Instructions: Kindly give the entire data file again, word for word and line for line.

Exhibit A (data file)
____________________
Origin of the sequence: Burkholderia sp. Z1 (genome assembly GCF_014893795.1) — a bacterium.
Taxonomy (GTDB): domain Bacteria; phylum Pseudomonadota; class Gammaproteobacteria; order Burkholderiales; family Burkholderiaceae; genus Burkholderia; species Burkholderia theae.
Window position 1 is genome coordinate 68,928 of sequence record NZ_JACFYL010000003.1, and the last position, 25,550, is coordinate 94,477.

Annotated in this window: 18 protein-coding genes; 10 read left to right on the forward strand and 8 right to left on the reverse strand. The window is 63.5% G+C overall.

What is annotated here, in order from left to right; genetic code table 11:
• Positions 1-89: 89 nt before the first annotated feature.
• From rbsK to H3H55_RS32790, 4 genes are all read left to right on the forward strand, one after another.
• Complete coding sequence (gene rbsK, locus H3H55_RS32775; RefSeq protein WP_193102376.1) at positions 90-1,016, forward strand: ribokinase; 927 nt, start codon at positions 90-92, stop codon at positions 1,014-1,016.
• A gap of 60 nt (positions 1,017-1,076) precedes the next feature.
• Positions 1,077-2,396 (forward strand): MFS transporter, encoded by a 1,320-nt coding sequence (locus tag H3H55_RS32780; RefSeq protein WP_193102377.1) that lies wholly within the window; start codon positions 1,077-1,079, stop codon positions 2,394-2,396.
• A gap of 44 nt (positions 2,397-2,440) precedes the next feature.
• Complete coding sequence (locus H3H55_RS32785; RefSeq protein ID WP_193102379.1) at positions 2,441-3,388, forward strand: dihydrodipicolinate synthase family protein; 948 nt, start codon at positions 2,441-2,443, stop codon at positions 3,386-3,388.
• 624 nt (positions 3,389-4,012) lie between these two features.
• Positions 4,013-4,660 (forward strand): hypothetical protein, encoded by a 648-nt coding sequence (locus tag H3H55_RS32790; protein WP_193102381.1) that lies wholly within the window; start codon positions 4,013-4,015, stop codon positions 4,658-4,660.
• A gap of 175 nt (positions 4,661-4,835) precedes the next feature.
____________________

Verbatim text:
Origin of the sequence: Burkholderia sp. Z1 (genome assembly GCF_014893795.1) — a bacterium.
Taxonomy (GTDB): domain Bacteria; phylum Pseudomonadota; class Gammaproteobacteria; order Burkholderiales; family Burkholderiaceae; genus Burkholderia; species Burkholderia theae.
Window position 1 is genome coordinate 68,928 of sequence record NZ_JACFYL010000003.1, and the last position, 25,550, is coordinate 94,477.

Annotated in this window: 18 protein-coding genes; 10 read left to right on the forward strand and 8 right to left on the reverse strand. The window is 63.5% G+C overall.

What is annotated here, in order from left to right; genetic code table 11:
• Positions 1-89: 89 nt before the first annotated feature.
• From rbsK to H3H55_RS32790, 4 genes are all read left to right on the forward strand, one after another.
• Complete coding sequence (gene rbsK, locus H3H55_RS32775; RefSeq protein WP_193102376.1) at positions 90-1,016, forward strand: ribokinase; 927 nt, start codon at positions 90-92, stop codon at positions 1,014-1,016.
• A gap of 60 nt (positions 1,017-1,076) precedes the next feature.
• Positions 1,077-2,396 (forward strand): MFS transporter, encoded by a 1,320-nt coding sequence (locus tag H3H55_RS32780; RefSeq protein WP_193102377.1) that lies wholly within the window; start codon positions 1,077-1,079, stop codon positions 2,394-2,396.
• A gap of 44 nt (positions 2,397-2,440) precedes the next feature.
• Complete coding sequence (locus H3H55_RS32785; RefSeq protein ID WP_193102379.1) at positions 2,441-3,388, forward strand: dihydrodipicolinate synthase family protein; 948 nt, start codon at positions 2,441-2,443, stop codon at positions 3,386-3,388.
• 624 nt (positions 3,389-4,012) lie between these two features.
• Positions 4,013-4,660 (forward strand): hypothetical protein, encoded by a 648-nt coding sequence (locus tag H3H55_RS32790; protein WP_193102381.1) that lies wholly within the window; start codon positions 4,013-4,015, stop codon positions 4,658-4,660.
• A gap of 175 nt (positions 4,661-4,835) precedes the next feature.